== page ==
Today, I logged into Twitter and what did I behold but this sweet little tweet by a health it strategist:
My first thought was “cue the sitcom laugh track” and my responding RT included a hearty”LOL!!” Another retweeter said they’d think they were reading a parody by the famously snarky humor mag The Onion.
But hold on, here. Maybe Bob’s question can yield some useful responses that go beyond cynicism and humor. I’d like to lay out a few features of the health system the question envisions. This will be just a beginning — I’m sure many of you could outdo me by several orders of magnitude — but let’s get started.
Here’s just a few details of future history of the U.S. health IT system, as I’d prefer it to be. Tag, it’s your turn!
- Health IT in the U.S. is accessible to every stakeholder (patient, clinician, researcher, others as needed)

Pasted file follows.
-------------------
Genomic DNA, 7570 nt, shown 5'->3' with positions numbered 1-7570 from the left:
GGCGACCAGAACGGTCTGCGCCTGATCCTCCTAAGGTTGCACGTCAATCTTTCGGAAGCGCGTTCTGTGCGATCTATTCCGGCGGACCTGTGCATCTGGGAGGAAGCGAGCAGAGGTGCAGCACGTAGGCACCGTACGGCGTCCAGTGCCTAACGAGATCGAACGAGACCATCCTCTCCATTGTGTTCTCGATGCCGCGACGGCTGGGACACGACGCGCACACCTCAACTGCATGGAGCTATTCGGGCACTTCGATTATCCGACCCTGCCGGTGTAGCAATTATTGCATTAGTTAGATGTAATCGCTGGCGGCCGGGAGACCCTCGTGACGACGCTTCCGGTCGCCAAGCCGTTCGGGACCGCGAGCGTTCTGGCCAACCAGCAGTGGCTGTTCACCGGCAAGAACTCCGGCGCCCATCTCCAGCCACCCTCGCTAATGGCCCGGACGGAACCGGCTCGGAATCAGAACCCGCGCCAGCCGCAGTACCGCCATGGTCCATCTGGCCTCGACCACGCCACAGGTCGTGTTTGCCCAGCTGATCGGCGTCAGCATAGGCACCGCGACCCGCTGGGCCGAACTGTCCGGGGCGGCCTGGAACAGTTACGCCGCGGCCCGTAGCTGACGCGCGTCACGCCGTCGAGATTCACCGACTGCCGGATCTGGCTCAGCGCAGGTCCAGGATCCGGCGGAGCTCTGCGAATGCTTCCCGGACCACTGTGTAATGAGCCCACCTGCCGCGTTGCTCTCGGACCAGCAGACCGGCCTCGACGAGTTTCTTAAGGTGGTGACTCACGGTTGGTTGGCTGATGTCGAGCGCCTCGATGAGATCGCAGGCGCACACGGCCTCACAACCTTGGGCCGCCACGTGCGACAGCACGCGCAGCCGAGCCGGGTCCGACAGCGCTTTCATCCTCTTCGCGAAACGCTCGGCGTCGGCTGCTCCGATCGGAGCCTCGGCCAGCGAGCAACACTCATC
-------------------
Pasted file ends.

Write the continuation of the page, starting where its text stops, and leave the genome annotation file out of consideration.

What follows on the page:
- Health IT devices make it simpler, or easy, for every stakeholder to create a feedback loop in which add information, get relevant feedback and respond to that feedback
- Health IT is used to make healthcare collaborative
- Health IT tracks health status efficiently and plays a direct role in improving outcomes
- Health IT takes advantage of the best of consumer technology design (as it has already begun to do in the mobile sphere), for both personal useability and tools for aggregating data
– The health IT tools professionals use do more to encourage development of products and services that bear t he end user in mind (i.e. the end user isn’t a second thought or an obstacle to work around)
- Health IT vendors work together across a highly compatible standard (similar to say, 802.11n in the wireless world) which puts the issue of walled gardens to bed permanently
- Health IT vendors are rated on interoperability with the unified standard that governs the U.S. EMR world
- U.S. health IT is interoperable with EMRs in other countries